This is a story of motherhood, a story about what it’s like to be sitting on the other side of the glass.

I sit perched on my seat at the midwifery office.  At twenty-two weeks pregnant, I feel the familiar warmth of the waiting room, and I’m overheating as usual. No matter how many layers I undress, I find it hard to get comfortable. I have sweat through this waiting room many times; during my first pregnancy that culminated with the birth of our beautiful baby girl, and now, for a second pregnancy, when things are different. With the sun beating in, creating a greenhouse effect, the heat feels unbearable in the glass room. 

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Arriving at the midwife’s office in the past, I peed onto sticks to check my sugar levels; I took off my shoes to step onto the scale and make sure baby’s growth and mine were on track. I went to appointments with my husband and sometimes with my firstborn in tow, but this day is outside of those routines, and I am alone. I am there to give blood because there is a concern. 

They think our baby might have Down syndrome.

“Down syndrome?” I said out loud over the phone when the midwife asked me if I could please come in, causing my husband’s eyes to dart across the room, focusing his attention on where I stood speechless, with laser precision. I have a healthy baby already; I’m 28 years old.  There’s been some sort of mistake.  My midwife wanted to perform a repeat ultrasound and asked me to get a blood test done.  This was eight years ago, before the advent of single blood tests that could tell a parent with certainty about a diagnosis.

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I sit in that waiting room at the midwife clinic, boiling, waiting to give blood, when I see another version of myself standing outside, on the other side of the glass.  She is looking in at me. Is that pity on her face? She is the woman I was before the call, before the possibility of Down syndrome came into our lives. I long to be her.  She is free, unencumbered from the weight and the burden of any pending unwanted diagnosis.  She looks like me, but she could have been any woman whose pregnancy is considered normal.  What would she think, I wonder, if she knew the baby I am carrying has Down syndrome?  I am ashamed then, feel the heat and redness of Down syndrome written all over my face, so I keep my chin low as a lone tear trails down my cheek.  I think, you never know what someone else might be going through behind the mask mothers–women–put up.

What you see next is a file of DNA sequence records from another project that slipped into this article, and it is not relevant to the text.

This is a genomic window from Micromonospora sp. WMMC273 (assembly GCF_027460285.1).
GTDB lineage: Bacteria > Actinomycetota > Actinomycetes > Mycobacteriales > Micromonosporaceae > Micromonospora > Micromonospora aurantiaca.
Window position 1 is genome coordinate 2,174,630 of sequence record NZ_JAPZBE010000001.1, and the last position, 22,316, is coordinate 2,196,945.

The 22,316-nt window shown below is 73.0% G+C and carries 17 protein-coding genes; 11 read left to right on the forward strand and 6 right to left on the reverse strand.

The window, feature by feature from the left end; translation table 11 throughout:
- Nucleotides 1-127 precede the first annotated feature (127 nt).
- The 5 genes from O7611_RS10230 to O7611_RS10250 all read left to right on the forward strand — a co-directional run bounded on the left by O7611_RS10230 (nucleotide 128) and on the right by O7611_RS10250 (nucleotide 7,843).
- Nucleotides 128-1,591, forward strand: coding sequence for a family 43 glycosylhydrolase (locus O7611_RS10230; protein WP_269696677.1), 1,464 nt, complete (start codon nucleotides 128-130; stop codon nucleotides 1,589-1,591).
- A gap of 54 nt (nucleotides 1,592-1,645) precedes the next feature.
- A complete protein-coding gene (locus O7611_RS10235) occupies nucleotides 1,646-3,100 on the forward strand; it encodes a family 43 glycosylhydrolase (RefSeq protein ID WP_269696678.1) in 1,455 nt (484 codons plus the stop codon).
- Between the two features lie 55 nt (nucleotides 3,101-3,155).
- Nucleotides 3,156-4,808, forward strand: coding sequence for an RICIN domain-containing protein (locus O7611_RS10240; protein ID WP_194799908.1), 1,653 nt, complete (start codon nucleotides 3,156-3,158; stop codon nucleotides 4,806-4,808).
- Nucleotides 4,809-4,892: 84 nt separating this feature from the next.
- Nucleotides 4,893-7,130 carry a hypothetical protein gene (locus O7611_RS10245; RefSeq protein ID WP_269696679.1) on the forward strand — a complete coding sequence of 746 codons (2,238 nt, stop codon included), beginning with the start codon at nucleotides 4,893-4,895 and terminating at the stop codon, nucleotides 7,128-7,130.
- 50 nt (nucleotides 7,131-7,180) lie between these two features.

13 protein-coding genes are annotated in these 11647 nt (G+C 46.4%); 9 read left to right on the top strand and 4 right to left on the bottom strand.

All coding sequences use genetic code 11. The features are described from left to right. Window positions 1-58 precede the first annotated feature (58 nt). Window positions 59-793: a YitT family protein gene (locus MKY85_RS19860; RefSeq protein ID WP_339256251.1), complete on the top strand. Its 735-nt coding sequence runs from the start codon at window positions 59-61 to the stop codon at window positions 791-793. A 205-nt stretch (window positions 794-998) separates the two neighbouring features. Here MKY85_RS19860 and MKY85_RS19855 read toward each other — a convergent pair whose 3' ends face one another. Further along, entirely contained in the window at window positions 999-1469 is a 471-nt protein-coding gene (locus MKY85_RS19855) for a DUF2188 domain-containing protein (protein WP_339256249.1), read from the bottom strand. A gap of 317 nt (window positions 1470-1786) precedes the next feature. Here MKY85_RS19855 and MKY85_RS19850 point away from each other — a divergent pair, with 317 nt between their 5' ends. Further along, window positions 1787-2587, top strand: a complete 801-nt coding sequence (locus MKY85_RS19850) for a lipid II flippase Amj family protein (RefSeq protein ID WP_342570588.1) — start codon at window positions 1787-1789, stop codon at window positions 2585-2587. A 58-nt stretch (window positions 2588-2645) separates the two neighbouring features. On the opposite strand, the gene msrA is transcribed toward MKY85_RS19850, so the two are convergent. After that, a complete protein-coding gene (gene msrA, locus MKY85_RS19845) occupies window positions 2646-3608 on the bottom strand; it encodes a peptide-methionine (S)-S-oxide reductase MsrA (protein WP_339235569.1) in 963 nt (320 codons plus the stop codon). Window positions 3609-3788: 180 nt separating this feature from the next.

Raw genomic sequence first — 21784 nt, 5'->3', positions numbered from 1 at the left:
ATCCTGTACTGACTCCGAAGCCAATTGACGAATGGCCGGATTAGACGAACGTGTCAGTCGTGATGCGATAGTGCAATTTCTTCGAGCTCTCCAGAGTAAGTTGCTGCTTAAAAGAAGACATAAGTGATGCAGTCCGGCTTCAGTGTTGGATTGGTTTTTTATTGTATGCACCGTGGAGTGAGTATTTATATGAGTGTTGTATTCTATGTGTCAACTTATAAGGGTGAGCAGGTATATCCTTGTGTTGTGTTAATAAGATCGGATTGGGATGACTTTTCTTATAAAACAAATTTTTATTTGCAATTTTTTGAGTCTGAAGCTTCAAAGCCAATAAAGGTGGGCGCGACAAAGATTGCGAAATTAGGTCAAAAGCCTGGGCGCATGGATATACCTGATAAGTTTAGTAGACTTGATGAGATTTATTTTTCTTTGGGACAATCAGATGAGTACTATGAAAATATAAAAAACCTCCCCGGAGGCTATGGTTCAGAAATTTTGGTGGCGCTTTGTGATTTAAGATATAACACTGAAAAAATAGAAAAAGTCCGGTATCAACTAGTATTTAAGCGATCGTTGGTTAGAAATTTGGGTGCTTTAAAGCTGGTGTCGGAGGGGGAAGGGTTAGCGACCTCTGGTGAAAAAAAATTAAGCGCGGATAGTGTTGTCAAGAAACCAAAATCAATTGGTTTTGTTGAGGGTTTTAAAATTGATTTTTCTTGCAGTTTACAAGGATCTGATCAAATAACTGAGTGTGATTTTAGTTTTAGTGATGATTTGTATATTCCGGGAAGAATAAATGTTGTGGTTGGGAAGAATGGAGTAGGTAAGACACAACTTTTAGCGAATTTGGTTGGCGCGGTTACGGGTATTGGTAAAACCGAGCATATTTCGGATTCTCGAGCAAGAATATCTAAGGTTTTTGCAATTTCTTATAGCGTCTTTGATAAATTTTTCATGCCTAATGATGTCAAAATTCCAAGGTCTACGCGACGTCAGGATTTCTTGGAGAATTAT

The test was positive.

And I don’t just mean positive in that our baby would be born with Down syndrome, I mean positive in how this result then shaped the rest of my life. I am still that mother behind the glass, but now I’m sitting in a café, sipping contentedly on my tea misto and reminiscing on the good that has arrived with the birth of each of my three children. I now understand that Down syndrome just is; a genetic variation that has existed through time, irrespective of race, gender or socioeconomic status. I understand that we are more than our status or our physical appearance or our intellect—we are human beings of heart and soul. Every life has beauty, and my daughter has helped me to see that. Could there be a greater gift?

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Now, once again, I’m inside looking out at the girl on the other side of the glass and I’m reaching out to her from a place with no masks. Do you see my daughter the way I see her? I want to ask.

Unconditional love is stronger than hurt and perceived loss, and when we can accept differences in our heart, we have infinitely more to gain.

I pull that girl I used to be from the other side of the glass inside, out from the cold, and I tell her, come, sit with me a while. Let me tell you a story about a little girl whose shown me love. It’s warmer in here.

Adelle Purdham

Adelle Purdham is a writer, teacher, speaker, and advocate for those with Down syndrome. You will likely find her writing her life story or out for a jog in the woods in the vicinity of Georgetown, ON where she currently lives.